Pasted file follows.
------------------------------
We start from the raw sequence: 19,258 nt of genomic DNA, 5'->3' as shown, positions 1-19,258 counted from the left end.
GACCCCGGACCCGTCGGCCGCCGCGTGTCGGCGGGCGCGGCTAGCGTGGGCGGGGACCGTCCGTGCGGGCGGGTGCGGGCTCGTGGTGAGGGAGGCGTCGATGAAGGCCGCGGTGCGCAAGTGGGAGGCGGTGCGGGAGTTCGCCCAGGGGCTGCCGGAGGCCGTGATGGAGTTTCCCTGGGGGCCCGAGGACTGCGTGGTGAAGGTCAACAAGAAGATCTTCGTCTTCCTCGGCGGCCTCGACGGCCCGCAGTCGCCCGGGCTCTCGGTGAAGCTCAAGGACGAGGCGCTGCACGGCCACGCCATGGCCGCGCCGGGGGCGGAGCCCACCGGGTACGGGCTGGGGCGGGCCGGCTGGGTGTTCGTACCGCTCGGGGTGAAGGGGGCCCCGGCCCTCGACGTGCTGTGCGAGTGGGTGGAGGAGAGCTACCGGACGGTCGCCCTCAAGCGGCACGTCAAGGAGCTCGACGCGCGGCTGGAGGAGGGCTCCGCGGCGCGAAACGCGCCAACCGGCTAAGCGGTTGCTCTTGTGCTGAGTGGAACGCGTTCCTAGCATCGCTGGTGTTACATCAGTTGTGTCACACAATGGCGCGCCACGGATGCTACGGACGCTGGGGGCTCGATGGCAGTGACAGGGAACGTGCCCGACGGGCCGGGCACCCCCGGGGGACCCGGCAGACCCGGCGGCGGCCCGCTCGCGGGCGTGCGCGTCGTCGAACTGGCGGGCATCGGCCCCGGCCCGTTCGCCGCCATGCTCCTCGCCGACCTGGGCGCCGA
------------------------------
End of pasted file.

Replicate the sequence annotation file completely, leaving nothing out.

We start from the raw sequence: 19,258 nt of genomic DNA, 5'->3' as shown, positions 1-19,258 counted from the left end.
GACCCCGGACCCGTCGGCCGCCGCGTGTCGGCGGGCGCGGCTAGCGTGGGCGGGGACCGTCCGTGCGGGCGGGTGCGGGCTCGTGGTGAGGGAGGCGTCGATGAAGGCCGCGGTGCGCAAGTGGGAGGCGGTGCGGGAGTTCGCCCAGGGGCTGCCGGAGGCCGTGATGGAGTTTCCCTGGGGGCCCGAGGACTGCGTGGTGAAGGTCAACAAGAAGATCTTCGTCTTCCTCGGCGGCCTCGACGGCCCGCAGTCGCCCGGGCTCTCGGTGAAGCTCAAGGACGAGGCGCTGCACGGCCACGCCATGGCCGCGCCGGGGGCGGAGCCCACCGGGTACGGGCTGGGGCGGGCCGGCTGGGTGTTCGTACCGCTCGGGGTGAAGGGGGCCCCGGCCCTCGACGTGCTGTGCGAGTGGGTGGAGGAGAGCTACCGGACGGTCGCCCTCAAGCGGCACGTCAAGGAGCTCGACGCGCGGCTGGAGGAGGGCTCCGCGGCGCGAAACGCGCCAACCGGCTAAGCGGTTGCTCTTGTGCTGAGTGGAACGCGTTCCTAGCATCGCTGGTGTTACATCAGTTGTGTCACACAATGGCGCGCCACGGATGCTACGGACGCTGGGGGCTCGATGGCAGTGACAGGGAACGTGCCCGACGGGCCGGGCACCCCCGGGGGACCCGGCAGACCCGGCGGCGGCCCGCTCGCGGGCGTGCGCGTCGTCGAACTGGCGGGCATCGGCCCCGGCCCGTTCGCCGCCATGCTCCTCGCCGACCTGGGCGCCGA